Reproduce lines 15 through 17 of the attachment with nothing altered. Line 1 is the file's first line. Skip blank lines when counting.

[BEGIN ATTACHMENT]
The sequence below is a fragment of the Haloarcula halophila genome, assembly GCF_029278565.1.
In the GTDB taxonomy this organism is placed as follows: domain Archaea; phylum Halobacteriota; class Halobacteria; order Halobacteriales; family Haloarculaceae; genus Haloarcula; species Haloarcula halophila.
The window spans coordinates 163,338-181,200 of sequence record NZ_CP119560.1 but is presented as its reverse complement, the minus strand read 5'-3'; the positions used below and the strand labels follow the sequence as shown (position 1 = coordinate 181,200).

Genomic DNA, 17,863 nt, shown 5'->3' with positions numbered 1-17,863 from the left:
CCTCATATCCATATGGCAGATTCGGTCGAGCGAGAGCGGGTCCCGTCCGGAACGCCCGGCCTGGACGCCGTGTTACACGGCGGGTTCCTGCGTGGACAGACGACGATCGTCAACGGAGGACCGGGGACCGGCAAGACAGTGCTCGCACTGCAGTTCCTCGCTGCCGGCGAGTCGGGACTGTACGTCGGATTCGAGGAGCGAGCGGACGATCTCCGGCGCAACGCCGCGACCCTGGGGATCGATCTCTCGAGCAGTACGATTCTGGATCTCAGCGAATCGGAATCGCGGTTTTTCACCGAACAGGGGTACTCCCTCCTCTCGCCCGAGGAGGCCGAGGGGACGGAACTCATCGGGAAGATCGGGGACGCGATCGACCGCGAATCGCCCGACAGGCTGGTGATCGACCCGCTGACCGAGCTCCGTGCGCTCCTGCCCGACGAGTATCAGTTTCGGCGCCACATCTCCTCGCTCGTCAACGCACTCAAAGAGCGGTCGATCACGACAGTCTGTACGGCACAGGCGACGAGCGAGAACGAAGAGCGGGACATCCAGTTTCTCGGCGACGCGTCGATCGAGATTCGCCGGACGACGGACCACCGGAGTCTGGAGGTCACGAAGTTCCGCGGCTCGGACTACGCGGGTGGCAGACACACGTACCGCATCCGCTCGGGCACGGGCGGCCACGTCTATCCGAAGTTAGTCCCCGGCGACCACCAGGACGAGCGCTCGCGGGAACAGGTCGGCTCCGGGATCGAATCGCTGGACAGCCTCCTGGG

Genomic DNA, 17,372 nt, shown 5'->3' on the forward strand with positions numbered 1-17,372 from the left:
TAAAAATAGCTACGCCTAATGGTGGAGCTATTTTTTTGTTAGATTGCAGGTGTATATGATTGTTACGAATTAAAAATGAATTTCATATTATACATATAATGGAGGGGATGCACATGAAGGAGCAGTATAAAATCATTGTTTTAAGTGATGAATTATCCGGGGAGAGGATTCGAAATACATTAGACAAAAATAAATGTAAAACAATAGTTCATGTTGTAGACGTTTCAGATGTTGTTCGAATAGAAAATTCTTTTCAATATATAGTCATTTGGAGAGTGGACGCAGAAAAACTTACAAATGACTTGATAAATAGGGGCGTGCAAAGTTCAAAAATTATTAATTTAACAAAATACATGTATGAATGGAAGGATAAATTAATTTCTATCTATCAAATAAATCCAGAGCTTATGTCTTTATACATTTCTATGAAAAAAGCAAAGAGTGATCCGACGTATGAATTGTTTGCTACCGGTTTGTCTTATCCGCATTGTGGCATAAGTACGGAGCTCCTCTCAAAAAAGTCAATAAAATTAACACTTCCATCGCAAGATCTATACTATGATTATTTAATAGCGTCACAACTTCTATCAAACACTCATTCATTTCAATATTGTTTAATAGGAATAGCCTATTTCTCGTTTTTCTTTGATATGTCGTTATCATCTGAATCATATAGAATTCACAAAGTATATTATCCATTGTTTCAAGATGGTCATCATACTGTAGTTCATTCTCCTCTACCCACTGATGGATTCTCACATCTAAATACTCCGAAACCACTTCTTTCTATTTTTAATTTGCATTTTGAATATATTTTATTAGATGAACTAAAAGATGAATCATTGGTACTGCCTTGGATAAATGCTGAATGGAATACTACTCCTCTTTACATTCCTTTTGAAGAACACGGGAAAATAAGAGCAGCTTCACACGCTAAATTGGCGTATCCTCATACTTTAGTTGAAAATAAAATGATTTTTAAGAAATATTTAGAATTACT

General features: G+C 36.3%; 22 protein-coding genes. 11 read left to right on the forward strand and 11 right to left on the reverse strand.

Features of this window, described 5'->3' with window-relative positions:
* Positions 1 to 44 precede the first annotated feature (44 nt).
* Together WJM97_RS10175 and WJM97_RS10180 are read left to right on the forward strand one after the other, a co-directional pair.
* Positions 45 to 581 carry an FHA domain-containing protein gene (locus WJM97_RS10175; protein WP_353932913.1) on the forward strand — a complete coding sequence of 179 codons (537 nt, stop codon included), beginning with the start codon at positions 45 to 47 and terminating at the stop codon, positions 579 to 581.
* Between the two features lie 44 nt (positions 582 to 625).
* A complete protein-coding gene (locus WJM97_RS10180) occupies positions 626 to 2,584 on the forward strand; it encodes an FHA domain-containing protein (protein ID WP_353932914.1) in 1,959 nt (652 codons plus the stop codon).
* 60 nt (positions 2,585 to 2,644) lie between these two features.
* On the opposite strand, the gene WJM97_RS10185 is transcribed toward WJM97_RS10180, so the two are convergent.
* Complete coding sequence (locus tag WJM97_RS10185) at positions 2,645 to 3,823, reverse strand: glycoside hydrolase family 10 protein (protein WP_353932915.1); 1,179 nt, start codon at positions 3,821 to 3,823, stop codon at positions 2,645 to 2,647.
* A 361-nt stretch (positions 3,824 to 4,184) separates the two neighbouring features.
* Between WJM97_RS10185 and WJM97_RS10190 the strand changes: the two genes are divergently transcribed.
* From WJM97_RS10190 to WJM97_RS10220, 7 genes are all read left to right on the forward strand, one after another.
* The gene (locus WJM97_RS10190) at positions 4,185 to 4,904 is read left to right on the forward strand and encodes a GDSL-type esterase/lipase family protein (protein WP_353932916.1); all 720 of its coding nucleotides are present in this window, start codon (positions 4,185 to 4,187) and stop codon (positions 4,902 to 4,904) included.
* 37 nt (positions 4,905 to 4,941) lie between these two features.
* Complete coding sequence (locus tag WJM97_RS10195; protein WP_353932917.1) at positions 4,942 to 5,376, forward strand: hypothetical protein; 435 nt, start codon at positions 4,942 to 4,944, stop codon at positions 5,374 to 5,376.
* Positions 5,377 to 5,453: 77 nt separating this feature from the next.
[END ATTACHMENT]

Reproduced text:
* 60 nt (positions 2,585 to 2,644) lie between these two features.
* On the opposite strand, the gene WJM97_RS10185 is transcribed toward WJM97_RS10180, so the two are convergent.
* Complete coding sequence (locus tag WJM97_RS10185) at positions 2,645 to 3,823, reverse strand: glycoside hydrolase family 10 protein (protein WP_353932915.1); 1,179 nt, start codon at positions 3,821 to 3,823, stop codon at positions 2,645 to 2,647.